4 Things not to include in your Twitter bio

Whenever I get an alert of a new twitter follower, I always take the time to read their bio. And, depending on what I read, I may click through to read their recent tweets. If their tweets seem interesting at that point I may decide to follow. But, not always. Just because people are interested in what I’ve got to say doesn’t mean I’m interested in what they’ve got to say. Right? It’s worth pointing out as not everyone gets that.

So, with all the bios that I read, I continue to be amazed at what people choose to say in the 160 characters that Twitter have given us.

Now, before I start, it’s probably worth mentioning that I’m assuming that people want followers. Not in a ruthless silly numbers kind of way, more an organic gathering of loyal engaged followers. After all, why would you spend time tweeting if it’s just to yourself?

So, back to the bio. You’ve got 160 characters to make an impact and let other people know WHY they should follow you. For me this means that every word and comma needs to earn its space in your bio and add something. Just like with a CV. There’s no room for flouncy indulgence here!

The key thing is to ensure that your bio helps to communicate who you are. So this might be things like what you do to earn money, what you like doing when you’re not, what you’re aiming for, great stuff you’ve done, how you help people. You get the drift. It’s also worth conjuring up a bio that helps you to stand out so that people will remember you. People who stand out are more likely to be followed back. Blandness does not tend to draw people in.

Now, you probably want to read a post that tells you how to create the perfect bio, but I’m not going to do that because we’re all different and formulas don’t work with individuals. So, instead I’m going to tell you what to avoid.

Your family status

I’m talking about words like husband, father, mum, dad of 4, husband to lovely wife. Seriously. We’re not interested. We all know people like that. So what? How does that make you interesting? What unique perspective does that give you on the world? When you introduce yourself to people you don’t know, is the first thing you say “Hey, I’m a great wife to my gorgeous hubby, and a loving mum to my 4 boys… and you?”.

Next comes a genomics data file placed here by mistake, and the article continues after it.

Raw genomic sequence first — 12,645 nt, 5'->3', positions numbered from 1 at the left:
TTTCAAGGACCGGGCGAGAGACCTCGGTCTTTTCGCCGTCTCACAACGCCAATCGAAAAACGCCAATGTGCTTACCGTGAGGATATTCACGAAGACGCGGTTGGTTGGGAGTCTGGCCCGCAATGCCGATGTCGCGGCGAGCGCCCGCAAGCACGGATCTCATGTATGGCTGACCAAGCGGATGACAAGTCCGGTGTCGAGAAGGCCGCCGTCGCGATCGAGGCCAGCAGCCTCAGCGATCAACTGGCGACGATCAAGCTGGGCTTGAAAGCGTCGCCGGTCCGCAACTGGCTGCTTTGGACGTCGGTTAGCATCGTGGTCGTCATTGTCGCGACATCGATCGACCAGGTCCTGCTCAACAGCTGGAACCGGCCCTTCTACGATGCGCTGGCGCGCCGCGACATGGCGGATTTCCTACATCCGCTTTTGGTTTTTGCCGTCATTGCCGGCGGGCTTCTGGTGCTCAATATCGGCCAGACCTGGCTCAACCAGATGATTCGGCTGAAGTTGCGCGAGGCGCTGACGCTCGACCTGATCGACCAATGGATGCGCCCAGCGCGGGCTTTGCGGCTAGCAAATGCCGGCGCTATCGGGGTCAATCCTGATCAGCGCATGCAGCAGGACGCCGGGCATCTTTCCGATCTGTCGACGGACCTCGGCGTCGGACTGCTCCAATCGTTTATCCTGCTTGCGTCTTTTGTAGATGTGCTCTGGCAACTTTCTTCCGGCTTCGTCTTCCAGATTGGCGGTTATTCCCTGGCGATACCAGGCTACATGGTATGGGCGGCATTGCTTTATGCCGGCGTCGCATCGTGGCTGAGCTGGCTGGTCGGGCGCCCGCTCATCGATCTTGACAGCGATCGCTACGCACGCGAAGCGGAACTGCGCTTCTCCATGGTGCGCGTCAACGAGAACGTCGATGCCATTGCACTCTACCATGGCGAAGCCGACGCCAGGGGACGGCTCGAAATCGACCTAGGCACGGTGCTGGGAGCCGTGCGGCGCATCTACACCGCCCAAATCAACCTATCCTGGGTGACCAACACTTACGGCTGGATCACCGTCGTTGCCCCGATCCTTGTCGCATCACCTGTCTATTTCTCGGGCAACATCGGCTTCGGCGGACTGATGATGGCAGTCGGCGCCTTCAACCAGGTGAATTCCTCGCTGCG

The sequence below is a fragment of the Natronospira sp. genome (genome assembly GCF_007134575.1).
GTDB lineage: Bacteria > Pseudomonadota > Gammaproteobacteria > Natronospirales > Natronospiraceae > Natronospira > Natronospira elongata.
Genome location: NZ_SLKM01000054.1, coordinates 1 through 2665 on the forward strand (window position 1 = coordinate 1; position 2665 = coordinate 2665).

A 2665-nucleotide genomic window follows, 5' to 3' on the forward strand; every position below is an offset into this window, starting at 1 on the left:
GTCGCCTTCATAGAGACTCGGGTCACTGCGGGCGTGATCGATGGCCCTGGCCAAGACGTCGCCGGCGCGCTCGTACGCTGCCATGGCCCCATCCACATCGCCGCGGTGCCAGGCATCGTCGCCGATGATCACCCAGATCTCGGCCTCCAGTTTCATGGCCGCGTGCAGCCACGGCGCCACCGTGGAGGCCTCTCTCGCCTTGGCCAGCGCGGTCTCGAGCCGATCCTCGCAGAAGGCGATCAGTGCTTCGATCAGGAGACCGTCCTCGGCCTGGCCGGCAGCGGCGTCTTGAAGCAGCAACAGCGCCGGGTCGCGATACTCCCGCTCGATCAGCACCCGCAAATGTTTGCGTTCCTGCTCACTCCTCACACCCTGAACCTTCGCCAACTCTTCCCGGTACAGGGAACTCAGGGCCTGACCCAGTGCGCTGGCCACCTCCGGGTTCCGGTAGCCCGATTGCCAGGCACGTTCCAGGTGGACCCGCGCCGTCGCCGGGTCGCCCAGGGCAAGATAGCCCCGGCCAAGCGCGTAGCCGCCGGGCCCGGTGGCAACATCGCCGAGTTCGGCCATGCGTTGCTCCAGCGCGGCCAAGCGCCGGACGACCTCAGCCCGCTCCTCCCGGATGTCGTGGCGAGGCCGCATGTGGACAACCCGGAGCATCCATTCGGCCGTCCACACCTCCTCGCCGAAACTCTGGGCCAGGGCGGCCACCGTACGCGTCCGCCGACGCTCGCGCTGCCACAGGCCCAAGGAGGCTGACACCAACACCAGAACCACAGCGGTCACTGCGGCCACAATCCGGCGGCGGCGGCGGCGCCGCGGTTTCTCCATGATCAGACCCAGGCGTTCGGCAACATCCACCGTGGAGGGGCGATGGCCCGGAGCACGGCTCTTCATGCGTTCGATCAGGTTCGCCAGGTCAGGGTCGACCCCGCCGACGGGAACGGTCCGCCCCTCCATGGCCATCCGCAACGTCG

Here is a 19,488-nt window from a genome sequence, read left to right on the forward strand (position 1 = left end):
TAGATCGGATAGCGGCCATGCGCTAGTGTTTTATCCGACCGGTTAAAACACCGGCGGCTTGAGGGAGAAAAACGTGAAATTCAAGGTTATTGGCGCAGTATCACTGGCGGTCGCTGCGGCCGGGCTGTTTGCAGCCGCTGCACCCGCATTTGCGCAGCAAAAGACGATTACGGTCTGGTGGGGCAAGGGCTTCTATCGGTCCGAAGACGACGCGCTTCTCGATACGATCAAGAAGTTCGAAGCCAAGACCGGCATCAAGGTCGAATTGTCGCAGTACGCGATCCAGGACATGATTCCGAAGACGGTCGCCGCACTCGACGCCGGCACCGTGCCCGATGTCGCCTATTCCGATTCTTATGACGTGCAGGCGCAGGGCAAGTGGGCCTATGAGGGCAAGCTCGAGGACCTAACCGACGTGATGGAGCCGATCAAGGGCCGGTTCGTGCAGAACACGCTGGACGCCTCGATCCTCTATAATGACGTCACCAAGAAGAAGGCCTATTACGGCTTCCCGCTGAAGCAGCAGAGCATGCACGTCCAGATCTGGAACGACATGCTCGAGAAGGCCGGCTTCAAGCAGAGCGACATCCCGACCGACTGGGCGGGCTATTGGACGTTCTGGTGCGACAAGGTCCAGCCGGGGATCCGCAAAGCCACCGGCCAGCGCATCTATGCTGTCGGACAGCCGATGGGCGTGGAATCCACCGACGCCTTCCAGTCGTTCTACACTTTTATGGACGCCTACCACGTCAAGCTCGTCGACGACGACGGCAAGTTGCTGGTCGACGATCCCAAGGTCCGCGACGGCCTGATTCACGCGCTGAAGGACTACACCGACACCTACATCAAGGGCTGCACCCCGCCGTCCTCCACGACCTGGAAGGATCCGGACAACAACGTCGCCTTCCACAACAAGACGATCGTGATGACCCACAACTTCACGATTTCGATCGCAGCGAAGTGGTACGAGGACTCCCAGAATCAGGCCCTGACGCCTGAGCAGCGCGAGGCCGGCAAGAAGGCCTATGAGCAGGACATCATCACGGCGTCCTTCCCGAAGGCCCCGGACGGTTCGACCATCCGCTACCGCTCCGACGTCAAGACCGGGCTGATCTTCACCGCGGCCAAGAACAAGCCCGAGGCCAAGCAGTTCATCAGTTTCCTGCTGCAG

Where you live

For a start, Twitter gives you a dedicated spot to tell us just that. So to reiterate the fact that you are “based in Solihull, West Midlands, UK” is just being silly and shows that you’re just not paying attention. That’s 36 characters that you could have used to tell me more about you.

Social media enthusiast

What the hell does this mean? It’s a bit like saying you like socialising and talking to people. Social media is just another way of communicating. The fact that you’re on twitter kind of suggests that you might be into social media. But beware - if you only have a handful of followers you can’t really be that much of an enthusiast. Or maybe you’re just late to the party, and now you’re here you think it’s fab. If this is you, be careful. There’ll be another fad waiting for you just around the corner that you’ll get really enthusiastic about too and then you’ll talk about that. Put your stick in the ground!

Proper long and windy sentences

“I am a husband and father to three gorgeous girls who really likes to go for long walks and drink fine wine. I am also a social media enthusiast and entrepreneur.” Jeez! It’s OK. You’ve only got 160 characters, so we’ll forgive you if you want to be a bit more punchy and concise.

Now, this list is just for starters. I’m sure there are many more! But, I just had to get these ones out of my system. If you want to add any to my list, go right ahead!

If you want help working out what makes YOU unique and different, then get in touch. That’s what I do! I help people to find their story and tell it with confidence.

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Is a digital coach worth paying for?

A bit of a debate has kicked off on Quora prompted by the question “How much should a digital coach be paid to help develop and implement a social networking strategy?” Answers  varied from “impossible to answer” to “zip, nada, squat”. As I read through the difference in opinion it became obvious to me that the root cause of the disagreement is the fact that the term Digital Coach is not really understood. Or at least, there isn’t a definition that we can all agree on.

So, what do we mean by a digital coach? For a start, a coach, digital or otherwise, is not a consultant. To be clear, a consultant is someone who advises someone else directly using knowledge transfer. Coaching purists would say that a coach NEVER gives advice. Rather they help the client to find the right solution for them based on insightful and probing questions. The benefit of sector experience for a coach means that they know WHAT questions to ask. But they don’t do the DOING bit. Nor do they advise.